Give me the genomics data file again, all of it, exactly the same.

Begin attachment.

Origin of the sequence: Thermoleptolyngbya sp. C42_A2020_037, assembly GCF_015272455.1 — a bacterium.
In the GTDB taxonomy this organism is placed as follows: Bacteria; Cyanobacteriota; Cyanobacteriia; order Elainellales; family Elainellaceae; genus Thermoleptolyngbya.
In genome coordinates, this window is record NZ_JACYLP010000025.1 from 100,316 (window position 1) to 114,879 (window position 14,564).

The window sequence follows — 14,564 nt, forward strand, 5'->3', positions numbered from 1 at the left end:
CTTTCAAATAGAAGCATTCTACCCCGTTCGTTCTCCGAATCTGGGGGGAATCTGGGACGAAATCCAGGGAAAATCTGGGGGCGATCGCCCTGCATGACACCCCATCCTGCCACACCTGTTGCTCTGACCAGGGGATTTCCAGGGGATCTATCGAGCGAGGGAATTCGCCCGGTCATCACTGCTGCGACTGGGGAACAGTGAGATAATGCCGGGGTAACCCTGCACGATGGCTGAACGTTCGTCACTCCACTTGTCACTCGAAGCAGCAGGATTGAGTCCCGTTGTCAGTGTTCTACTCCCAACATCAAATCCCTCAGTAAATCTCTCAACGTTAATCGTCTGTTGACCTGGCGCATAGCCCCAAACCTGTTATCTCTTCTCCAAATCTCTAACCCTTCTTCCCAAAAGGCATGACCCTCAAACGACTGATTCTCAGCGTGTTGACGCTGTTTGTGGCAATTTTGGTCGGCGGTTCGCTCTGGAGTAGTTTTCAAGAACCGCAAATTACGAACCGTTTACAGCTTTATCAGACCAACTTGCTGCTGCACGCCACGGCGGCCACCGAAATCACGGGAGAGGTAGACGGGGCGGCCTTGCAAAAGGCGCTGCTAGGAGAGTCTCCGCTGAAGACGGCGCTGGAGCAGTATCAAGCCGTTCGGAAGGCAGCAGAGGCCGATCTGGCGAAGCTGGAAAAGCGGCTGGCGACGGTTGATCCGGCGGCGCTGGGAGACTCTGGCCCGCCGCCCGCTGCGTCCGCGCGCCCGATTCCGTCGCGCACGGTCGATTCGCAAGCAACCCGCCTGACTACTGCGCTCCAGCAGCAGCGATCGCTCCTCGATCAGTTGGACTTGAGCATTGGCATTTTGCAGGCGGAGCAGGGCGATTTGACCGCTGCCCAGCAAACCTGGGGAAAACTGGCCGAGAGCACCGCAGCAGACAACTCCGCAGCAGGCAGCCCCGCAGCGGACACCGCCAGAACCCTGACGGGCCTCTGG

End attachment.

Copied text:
Origin of the sequence: Thermoleptolyngbya sp. C42_A2020_037, assembly GCF_015272455.1 — a bacterium.
In the GTDB taxonomy this organism is placed as follows: Bacteria; Cyanobacteriota; Cyanobacteriia; order Elainellales; family Elainellaceae; genus Thermoleptolyngbya.
In genome coordinates, this window is record NZ_JACYLP010000025.1 from 100,316 (window position 1) to 114,879 (window position 14,564).

The window sequence follows — 14,564 nt, forward strand, 5'->3', positions numbered from 1 at the left end:
CTTTCAAATAGAAGCATTCTACCCCGTTCGTTCTCCGAATCTGGGGGGAATCTGGGACGAAATCCAGGGAAAATCTGGGGGCGATCGCCCTGCATGACACCCCATCCTGCCACACCTGTTGCTCTGACCAGGGGATTTCCAGGGGATCTATCGAGCGAGGGAATTCGCCCGGTCATCACTGCTGCGACTGGGGAACAGTGAGATAATGCCGGGGTAACCCTGCACGATGGCTGAACGTTCGTCACTCCACTTGTCACTCGAAGCAGCAGGATTGAGTCCCGTTGTCAGTGTTCTACTCCCAACATCAAATCCCTCAGTAAATCTCTCAACGTTAATCGTCTGTTGACCTGGCGCATAGCCCCAAACCTGTTATCTCTTCTCCAAATCTCTAACCCTTCTTCCCAAAAGGCATGACCCTCAAACGACTGATTCTCAGCGTGTTGACGCTGTTTGTGGCAATTTTGGTCGGCGGTTCGCTCTGGAGTAGTTTTCAAGAACCGCAAATTACGAACCGTTTACAGCTTTATCAGACCAACTTGCTGCTGCACGCCACGGCGGCCACCGAAATCACGGGAGAGGTAGACGGGGCGGCCTTGCAAAAGGCGCTGCTAGGAGAGTCTCCGCTGAAGACGGCGCTGGAGCAGTATCAAGCCGTTCGGAAGGCAGCAGAGGCCGATCTGGCGAAGCTGGAAAAGCGGCTGGCGACGGTTGATCCGGCGGCGCTGGGAGACTCTGGCCCGCCGCCCGCTGCGTCCGCGCGCCCGATTCCGTCGCGCACGGTCGATTCGCAAGCAACCCGCCTGACTACTGCGCTCCAGCAGCAGCGATCGCTCCTCGATCAGTTGGACTTGAGCATTGGCATTTTGCAGGCGGAGCAGGGCGATTTGACCGCTGCCCAGCAAACCTGGGGAAAACTGGCCGAGAGCACCGCAGCAGACAACTCCGCAGCAGGCAGCCCCGCAGCGGACACCGCCAGAACCCTGACGGGCCTCTGG